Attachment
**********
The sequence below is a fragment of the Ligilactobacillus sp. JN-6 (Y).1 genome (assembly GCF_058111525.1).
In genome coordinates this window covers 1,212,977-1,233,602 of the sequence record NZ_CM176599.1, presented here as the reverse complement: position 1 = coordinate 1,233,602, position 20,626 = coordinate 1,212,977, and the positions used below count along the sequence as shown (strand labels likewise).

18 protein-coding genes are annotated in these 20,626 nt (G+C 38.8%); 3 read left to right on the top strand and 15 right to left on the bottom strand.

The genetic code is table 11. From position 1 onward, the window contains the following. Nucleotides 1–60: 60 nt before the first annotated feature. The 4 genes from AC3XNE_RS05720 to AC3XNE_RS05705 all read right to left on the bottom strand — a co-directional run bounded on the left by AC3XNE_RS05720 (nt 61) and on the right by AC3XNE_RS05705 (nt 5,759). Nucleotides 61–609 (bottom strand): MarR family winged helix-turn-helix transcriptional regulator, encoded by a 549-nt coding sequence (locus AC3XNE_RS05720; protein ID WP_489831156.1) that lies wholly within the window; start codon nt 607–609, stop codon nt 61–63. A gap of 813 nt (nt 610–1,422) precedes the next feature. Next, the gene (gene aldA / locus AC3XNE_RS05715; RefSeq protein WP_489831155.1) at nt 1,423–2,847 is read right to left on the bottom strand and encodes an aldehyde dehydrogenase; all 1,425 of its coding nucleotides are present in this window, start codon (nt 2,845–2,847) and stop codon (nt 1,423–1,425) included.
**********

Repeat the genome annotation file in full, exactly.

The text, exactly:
The sequence below is a fragment of the Ligilactobacillus sp. JN-6 (Y).1 genome (assembly GCF_058111525.1).
In genome coordinates this window covers 1,212,977-1,233,602 of the sequence record NZ_CM176599.1, presented here as the reverse complement: position 1 = coordinate 1,233,602, position 20,626 = coordinate 1,212,977, and the positions used below count along the sequence as shown (strand labels likewise).

18 protein-coding genes are annotated in these 20,626 nt (G+C 38.8%); 3 read left to right on the top strand and 15 right to left on the bottom strand.

The genetic code is table 11. From position 1 onward, the window contains the following. Nucleotides 1–60: 60 nt before the first annotated feature. The 4 genes from AC3XNE_RS05720 to AC3XNE_RS05705 all read right to left on the bottom strand — a co-directional run bounded on the left by AC3XNE_RS05720 (nt 61) and on the right by AC3XNE_RS05705 (nt 5,759). Nucleotides 61–609 (bottom strand): MarR family winged helix-turn-helix transcriptional regulator, encoded by a 549-nt coding sequence (locus AC3XNE_RS05720; protein ID WP_489831156.1) that lies wholly within the window; start codon nt 607–609, stop codon nt 61–63. A gap of 813 nt (nt 610–1,422) precedes the next feature. Next, the gene (gene aldA / locus AC3XNE_RS05715; RefSeq protein WP_489831155.1) at nt 1,423–2,847 is read right to left on the bottom strand and encodes an aldehyde dehydrogenase; all 1,425 of its coding nucleotides are present in this window, start codon (nt 2,845–2,847) and stop codon (nt 1,423–1,425) included.